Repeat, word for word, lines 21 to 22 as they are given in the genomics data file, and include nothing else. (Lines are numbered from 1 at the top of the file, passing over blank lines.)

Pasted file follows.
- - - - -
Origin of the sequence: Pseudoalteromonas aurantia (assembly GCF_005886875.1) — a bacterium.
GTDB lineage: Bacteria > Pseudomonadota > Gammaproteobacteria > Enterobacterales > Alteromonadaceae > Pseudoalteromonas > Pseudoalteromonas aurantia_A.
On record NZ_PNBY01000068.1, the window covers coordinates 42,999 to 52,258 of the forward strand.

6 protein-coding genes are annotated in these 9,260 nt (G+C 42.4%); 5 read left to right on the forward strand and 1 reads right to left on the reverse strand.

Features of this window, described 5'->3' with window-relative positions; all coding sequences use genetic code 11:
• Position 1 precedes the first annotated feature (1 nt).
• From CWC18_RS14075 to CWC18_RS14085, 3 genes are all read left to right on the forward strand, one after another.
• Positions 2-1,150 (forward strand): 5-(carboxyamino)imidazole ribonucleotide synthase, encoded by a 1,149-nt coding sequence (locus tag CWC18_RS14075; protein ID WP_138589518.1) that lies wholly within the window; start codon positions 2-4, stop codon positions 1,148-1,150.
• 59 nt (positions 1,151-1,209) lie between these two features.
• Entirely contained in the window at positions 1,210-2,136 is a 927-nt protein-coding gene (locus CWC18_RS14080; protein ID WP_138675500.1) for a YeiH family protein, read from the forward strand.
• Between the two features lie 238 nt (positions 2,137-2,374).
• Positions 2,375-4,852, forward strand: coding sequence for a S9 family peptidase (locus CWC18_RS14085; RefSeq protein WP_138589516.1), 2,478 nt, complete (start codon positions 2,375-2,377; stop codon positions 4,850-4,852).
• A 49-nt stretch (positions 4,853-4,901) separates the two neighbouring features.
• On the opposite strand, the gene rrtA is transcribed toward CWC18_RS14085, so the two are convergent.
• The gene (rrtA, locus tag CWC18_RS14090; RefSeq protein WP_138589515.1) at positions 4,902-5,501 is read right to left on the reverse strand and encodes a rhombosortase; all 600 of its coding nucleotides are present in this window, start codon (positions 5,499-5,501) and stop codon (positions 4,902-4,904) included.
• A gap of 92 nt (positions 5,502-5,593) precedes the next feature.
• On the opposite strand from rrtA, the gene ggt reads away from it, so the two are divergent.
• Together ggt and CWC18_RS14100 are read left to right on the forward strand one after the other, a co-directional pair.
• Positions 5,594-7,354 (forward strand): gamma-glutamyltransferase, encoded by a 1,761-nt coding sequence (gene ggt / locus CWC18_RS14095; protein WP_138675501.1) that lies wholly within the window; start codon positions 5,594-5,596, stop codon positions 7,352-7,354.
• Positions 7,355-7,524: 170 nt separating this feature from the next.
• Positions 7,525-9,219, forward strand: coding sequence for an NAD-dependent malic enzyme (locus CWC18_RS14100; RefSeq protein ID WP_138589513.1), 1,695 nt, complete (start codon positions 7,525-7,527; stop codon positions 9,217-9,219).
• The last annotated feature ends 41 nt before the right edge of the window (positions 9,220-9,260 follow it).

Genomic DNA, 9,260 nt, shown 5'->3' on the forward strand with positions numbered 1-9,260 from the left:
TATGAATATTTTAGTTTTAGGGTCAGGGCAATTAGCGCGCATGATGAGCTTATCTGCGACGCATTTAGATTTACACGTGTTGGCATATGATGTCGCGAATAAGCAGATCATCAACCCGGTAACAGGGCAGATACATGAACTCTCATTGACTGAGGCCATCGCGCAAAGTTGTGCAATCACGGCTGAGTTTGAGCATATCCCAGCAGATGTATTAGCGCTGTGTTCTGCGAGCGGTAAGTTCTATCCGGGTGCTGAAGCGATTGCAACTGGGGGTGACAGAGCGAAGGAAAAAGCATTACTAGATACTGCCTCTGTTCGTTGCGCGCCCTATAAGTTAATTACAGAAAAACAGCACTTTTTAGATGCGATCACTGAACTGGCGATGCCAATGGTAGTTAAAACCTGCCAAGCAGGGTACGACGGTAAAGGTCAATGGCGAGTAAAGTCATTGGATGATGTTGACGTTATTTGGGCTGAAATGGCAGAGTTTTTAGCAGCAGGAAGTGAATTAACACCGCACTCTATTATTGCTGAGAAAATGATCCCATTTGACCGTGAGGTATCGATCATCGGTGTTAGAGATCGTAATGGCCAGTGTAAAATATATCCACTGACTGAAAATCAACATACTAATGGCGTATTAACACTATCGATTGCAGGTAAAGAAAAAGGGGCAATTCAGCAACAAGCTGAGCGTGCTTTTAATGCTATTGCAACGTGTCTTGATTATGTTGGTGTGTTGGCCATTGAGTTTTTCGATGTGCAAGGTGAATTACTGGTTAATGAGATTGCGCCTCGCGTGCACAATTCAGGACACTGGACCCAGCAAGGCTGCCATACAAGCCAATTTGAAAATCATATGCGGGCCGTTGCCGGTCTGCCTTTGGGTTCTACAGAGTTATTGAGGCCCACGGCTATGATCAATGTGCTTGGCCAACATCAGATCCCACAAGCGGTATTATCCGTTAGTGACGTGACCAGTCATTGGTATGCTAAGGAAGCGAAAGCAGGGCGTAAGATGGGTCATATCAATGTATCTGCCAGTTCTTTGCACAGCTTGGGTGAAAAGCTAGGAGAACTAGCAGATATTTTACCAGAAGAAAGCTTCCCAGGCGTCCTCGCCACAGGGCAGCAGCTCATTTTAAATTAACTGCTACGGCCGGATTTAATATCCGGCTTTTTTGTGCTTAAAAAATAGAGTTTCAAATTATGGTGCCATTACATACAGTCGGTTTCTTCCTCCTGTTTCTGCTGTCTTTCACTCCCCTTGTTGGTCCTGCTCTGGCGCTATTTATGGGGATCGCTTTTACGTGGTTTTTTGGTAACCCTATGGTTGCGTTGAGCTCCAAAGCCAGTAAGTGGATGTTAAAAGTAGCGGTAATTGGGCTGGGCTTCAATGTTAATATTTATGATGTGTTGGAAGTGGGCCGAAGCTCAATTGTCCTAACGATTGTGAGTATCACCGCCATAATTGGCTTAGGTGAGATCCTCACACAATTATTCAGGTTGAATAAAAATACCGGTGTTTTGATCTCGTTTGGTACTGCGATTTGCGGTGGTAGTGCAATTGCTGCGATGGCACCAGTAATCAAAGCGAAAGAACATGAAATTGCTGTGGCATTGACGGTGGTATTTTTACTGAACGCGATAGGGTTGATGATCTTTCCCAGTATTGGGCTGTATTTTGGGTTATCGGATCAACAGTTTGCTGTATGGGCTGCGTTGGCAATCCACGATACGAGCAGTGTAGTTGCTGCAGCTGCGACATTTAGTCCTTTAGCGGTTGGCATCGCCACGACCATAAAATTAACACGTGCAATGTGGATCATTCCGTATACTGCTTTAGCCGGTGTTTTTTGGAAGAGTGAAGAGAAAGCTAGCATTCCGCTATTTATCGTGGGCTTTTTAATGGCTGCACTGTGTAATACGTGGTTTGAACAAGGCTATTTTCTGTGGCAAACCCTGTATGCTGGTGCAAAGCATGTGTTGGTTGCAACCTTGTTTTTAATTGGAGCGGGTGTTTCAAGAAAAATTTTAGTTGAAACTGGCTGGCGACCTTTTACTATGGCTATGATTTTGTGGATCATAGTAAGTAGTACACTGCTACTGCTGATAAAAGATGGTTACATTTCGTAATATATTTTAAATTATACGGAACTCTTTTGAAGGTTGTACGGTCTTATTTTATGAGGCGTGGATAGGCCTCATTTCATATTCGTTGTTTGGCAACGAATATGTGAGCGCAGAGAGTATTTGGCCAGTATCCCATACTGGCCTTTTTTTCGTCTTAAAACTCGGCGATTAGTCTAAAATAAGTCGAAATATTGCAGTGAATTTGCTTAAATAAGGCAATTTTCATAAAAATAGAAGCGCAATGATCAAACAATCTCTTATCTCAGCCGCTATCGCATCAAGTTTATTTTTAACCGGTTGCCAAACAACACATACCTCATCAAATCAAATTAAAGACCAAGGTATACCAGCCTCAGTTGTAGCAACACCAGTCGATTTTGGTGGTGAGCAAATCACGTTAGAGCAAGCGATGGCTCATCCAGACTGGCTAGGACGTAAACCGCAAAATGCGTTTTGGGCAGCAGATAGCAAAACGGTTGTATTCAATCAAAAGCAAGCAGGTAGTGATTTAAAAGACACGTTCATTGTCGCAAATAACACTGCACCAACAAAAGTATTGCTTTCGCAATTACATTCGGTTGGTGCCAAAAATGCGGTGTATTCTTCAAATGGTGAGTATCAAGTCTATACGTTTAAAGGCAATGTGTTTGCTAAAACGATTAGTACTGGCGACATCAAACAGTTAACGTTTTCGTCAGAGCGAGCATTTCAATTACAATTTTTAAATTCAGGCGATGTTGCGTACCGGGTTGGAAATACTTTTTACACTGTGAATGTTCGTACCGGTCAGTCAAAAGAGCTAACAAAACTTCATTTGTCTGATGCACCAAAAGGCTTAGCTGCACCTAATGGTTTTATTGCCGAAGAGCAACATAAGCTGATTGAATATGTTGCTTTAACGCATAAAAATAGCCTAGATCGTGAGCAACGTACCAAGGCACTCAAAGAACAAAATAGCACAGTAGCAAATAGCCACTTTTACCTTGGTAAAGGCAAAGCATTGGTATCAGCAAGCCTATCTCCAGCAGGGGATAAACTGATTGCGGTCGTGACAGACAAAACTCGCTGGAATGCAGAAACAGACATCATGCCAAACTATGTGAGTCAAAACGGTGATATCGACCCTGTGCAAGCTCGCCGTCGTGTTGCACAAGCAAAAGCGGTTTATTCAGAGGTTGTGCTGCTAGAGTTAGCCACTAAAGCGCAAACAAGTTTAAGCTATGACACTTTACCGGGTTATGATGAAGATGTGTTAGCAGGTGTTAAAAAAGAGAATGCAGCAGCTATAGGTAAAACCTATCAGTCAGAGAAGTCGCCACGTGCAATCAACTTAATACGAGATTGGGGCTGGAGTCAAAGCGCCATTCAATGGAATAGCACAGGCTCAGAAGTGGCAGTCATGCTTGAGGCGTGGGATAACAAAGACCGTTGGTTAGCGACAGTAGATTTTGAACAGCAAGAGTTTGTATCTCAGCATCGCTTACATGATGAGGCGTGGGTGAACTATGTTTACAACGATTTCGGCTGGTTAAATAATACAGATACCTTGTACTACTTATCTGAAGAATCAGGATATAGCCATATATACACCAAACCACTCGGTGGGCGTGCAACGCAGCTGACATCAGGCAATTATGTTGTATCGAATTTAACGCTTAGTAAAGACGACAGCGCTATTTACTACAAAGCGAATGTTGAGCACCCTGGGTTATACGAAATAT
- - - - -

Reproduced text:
• Positions 7,525-9,219, forward strand: coding sequence for an NAD-dependent malic enzyme (locus CWC18_RS14100; RefSeq protein ID WP_138589513.1), 1,695 nt, complete (start codon positions 7,525-7,527; stop codon positions 9,217-9,219).
• The last annotated feature ends 41 nt before the right edge of the window (positions 9,220-9,260 follow it).